In the previous post, we looked at understanding risk in the context of first principles and everything you need to know about it. This time, we'll look at what you need to do.
Everything you Need to DO
1.Start with a Baseline Risk Tolerance Test
If you have never done one before, I suggest you start by getting your own risk tolerance measured. If you’re inexperienced in matters of investing, you won’t answer the questions from a position of knowledge. A proper, scientific test can help you with this.
The best place I know to get this done right now is from Finametrica. Go to https://meaningfulmoney.tv/myrisktolerance to get yours done. It’ll cost you £30, but don’t be cheap – this is important. If you can’t afford or don’t want to pay £30 for this, you probably shouldn’t be investing.
You may be asked about how those around you might perceive your willingness to take risks, which I don’t think is helpful. Don’t worry too much either if it rates you relative to the population as a whole, because you’re unique, as is your attitude to risk.
2. Learn What That Actually Means
Once you have an idea of your risk tolerance, you’ll get some kind of explanation of what that means. That’s your starting point, but don’t stop there. Next, you want to look at how an investment that fits into that risk profile might behave.
If you’re a balanced investor (according to the test), look for a balanced fund. This podcast episode might help. Find one in the 20-60% Mixed Investment sector – that’ll be something like balanced if it has around 50% in shares.
Now look back at the last 15 years of its performance. This will cover the credit crisis between 2007 and 2009. Don’t look at how it did in comparison to its peers, just what happened to its value.
How might you have reacted at the time? I know you wouldn’t have liked it, but if you had invested £10,000 and seen it turn into £6,500 would you have bailed out? If so, then maybe you’re not so balanced as you think.
Bear in mind timescale. If that money was in a pension and you’re 35 years old, you can’t get at the money for another 20 years in any case, so who cares how it performs in one three-year period?
You need to learn how an investment, supposedly suitable for you based on your risk profile, has actually behaved. Look back at the past 15 years’ performance and divide the percentage return to get a scratch average annual return.
If the fund has returned 90% in that period, divide that by fifteen years to get a 6% average return. That’s actually about right for a balanced fund. Get comfortable with the idea that funds don’t just go up but can go down.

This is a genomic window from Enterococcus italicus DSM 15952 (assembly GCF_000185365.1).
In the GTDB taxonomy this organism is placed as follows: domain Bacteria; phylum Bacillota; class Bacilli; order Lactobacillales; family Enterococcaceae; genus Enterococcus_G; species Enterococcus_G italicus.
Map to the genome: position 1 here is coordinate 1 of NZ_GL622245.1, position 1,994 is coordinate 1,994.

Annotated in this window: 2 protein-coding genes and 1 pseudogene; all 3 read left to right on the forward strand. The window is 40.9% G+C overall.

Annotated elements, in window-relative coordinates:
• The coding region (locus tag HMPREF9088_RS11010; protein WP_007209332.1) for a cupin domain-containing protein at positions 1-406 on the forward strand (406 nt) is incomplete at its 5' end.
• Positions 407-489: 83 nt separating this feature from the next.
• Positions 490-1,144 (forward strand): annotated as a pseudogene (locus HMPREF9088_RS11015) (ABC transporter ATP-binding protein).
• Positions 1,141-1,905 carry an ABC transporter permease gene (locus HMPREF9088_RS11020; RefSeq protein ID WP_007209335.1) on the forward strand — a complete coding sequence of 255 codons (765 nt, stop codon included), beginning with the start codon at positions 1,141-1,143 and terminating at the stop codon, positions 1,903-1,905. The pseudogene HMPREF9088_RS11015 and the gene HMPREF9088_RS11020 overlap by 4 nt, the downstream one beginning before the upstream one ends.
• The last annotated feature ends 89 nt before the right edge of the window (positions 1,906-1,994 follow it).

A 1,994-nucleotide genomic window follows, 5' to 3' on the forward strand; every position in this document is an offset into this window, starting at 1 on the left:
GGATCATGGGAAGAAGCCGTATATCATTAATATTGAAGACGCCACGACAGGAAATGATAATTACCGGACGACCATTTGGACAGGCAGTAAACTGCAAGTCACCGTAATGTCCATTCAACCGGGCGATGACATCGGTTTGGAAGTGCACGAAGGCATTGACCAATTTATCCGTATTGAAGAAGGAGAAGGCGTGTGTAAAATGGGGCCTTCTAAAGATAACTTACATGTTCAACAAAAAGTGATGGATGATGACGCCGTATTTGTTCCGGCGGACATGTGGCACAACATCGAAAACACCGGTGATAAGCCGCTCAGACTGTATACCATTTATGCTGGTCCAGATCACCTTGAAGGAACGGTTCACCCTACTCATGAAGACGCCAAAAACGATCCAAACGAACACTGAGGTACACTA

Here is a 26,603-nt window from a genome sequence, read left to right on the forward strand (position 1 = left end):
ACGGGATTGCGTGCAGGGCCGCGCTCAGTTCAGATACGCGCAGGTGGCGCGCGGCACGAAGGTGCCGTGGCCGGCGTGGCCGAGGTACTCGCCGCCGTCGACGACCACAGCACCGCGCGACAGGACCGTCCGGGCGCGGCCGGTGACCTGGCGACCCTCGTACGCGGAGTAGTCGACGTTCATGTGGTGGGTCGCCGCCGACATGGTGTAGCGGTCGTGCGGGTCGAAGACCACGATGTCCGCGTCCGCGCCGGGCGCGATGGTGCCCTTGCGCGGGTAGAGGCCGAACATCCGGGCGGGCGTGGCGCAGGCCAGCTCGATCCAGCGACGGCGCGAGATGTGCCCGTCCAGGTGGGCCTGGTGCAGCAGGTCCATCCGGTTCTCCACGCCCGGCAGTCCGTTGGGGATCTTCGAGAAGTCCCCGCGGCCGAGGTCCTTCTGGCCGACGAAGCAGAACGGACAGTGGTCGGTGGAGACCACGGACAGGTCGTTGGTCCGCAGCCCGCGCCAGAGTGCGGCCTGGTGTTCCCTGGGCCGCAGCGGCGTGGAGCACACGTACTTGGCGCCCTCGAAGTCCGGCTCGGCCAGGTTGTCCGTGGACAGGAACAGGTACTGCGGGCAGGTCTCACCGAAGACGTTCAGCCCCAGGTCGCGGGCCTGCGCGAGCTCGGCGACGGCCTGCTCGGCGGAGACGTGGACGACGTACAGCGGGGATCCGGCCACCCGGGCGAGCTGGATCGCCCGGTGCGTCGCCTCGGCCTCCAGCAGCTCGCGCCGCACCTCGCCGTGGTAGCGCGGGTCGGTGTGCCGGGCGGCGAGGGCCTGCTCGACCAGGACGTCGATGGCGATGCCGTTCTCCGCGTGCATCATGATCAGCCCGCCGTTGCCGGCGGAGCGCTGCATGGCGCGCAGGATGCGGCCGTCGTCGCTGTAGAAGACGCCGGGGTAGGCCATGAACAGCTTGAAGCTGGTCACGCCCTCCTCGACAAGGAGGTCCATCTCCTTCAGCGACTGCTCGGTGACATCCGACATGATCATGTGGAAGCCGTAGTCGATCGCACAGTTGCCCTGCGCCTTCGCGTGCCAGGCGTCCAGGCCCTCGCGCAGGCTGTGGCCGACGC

3. Celebrate and Capitalise on Market Corrections
We need to reset our view on market corrections, which is why you need to get good at blocking out the media. During the credit crunch, the tabloids had headlines that caused panic, but I worked to counter those messages with my clients, and none of them bailed out.
Never mind hunkering down during a market storm, we should celebrate, and see a correction as an opportunity to buy more stuff at knock-down prices, especially when we’re in the wealth-building stage.
If we’re buying more shares with the income generated by our current investments, that’s great news, but maybe you can see why this is counter-intuitive. It’s not easy writing a cheque or pressing send on the bank transfer to put more money into an investment if all around you the messages are bad news.
This is the very definition of living by the great maxim of Warren Buffett, that ‘we should be greedy when others are fearful and fearful when others are greedy'.
4. Stay Alert to Other Risks
Risk is about far more than just the chance of markets going against you. There are risks to your plans due to unforeseen events like death or critical illness. There are risks from inflation and from inertia, where you are paralysed by indecisions and miss out as a result.
Risks are everywhere, but that’s not something to be afraid of. We need to man-up and face these risks and challenges head-on. We need to understand them, and then adapt to them, rather than running for the hills at the first sign of trouble.
It’s easy to forget that really, investing and wealth-building isn’t rocket science. Plenty of people have become wealthy before you and plenty will after, because they’ve understood and harnessed the relevant risks in their favour, and you can too.